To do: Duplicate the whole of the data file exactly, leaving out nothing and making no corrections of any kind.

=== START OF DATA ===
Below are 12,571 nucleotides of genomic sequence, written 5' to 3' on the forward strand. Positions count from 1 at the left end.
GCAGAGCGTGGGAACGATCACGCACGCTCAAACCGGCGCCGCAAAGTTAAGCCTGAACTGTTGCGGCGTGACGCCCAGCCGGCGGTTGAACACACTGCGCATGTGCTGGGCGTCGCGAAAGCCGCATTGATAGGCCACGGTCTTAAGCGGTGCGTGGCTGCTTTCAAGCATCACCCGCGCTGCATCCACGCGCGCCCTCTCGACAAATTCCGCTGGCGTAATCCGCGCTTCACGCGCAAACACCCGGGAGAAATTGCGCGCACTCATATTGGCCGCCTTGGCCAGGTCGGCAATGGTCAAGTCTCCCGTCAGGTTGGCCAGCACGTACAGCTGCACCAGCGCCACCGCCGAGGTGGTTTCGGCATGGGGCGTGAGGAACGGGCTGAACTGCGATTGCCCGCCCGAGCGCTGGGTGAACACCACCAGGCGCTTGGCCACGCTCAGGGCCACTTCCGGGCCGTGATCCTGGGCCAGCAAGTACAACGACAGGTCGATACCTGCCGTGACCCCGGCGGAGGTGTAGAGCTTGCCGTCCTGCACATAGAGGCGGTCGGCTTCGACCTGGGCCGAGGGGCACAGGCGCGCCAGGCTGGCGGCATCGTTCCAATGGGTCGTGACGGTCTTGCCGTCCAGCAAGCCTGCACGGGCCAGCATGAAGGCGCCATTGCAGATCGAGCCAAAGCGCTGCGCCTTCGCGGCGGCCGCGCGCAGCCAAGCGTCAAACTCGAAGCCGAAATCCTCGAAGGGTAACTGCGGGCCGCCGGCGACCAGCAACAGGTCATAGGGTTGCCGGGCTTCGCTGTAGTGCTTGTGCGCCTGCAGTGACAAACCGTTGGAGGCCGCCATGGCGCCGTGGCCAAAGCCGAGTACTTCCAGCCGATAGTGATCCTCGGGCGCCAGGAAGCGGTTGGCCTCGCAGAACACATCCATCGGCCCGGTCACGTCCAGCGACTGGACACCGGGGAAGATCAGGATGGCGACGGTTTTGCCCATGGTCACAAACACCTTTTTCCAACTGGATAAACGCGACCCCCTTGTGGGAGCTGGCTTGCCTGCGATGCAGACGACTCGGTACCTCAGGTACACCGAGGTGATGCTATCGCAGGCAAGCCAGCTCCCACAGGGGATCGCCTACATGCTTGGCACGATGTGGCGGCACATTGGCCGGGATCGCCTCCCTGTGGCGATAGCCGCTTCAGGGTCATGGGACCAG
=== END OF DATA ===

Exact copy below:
Below are 12,571 nucleotides of genomic sequence, written 5' to 3' on the forward strand. Positions count from 1 at the left end.
GCAGAGCGTGGGAACGATCACGCACGCTCAAACCGGCGCCGCAAAGTTAAGCCTGAACTGTTGCGGCGTGACGCCCAGCCGGCGGTTGAACACACTGCGCATGTGCTGGGCGTCGCGAAAGCCGCATTGATAGGCCACGGTCTTAAGCGGTGCGTGGCTGCTTTCAAGCATCACCCGCGCTGCATCCACGCGCGCCCTCTCGACAAATTCCGCTGGCGTAATCCGCGCTTCACGCGCAAACACCCGGGAGAAATTGCGCGCACTCATATTGGCCGCCTTGGCCAGGTCGGCAATGGTCAAGTCTCCCGTCAGGTTGGCCAGCACGTACAGCTGCACCAGCGCCACCGCCGAGGTGGTTTCGGCATGGGGCGTGAGGAACGGGCTGAACTGCGATTGCCCGCCCGAGCGCTGGGTGAACACCACCAGGCGCTTGGCCACGCTCAGGGCCACTTCCGGGCCGTGATCCTGGGCCAGCAAGTACAACGACAGGTCGATACCTGCCGTGACCCCGGCGGAGGTGTAGAGCTTGCCGTCCTGCACATAGAGGCGGTCGGCTTCGACCTGGGCCGAGGGGCACAGGCGCGCCAGGCTGGCGGCATCGTTCCAATGGGTCGTGACGGTCTTGCCGTCCAGCAAGCCTGCACGGGCCAGCATGAAGGCGCCATTGCAGATCGAGCCAAAGCGCTGCGCCTTCGCGGCGGCCGCGCGCAGCCAAGCGTCAAACTCGAAGCCGAAATCCTCGAAGGGTAACTGCGGGCCGCCGGCGACCAGCAACAGGTCATAGGGTTGCCGGGCTTCGCTGTAGTGCTTGTGCGCCTGCAGTGACAAACCGTTGGAGGCCGCCATGGCGCCGTGGCCAAAGCCGAGTACTTCCAGCCGATAGTGATCCTCGGGCGCCAGGAAGCGGTTGGCCTCGCAGAACACATCCATCGGCCCGGTCACGTCCAGCGACTGGACACCGGGGAAGATCAGGATGGCGACGGTTTTGCCCATGGTCACAAACACCTTTTTCCAACTGGATAAACGCGACCCCCTTGTGGGAGCTGGCTTGCCTGCGATGCAGACGACTCGGTACCTCAGGTACACCGAGGTGATGCTATCGCAGGCAAGCCAGCTCCCACAGGGGATCGCCTACATGCTTGGCACGATGTGGCGGCACATTGGCCGGGATCGCCTCCCTGTGGCGATAGCCGCTTCAGGGTCATGGGACCAG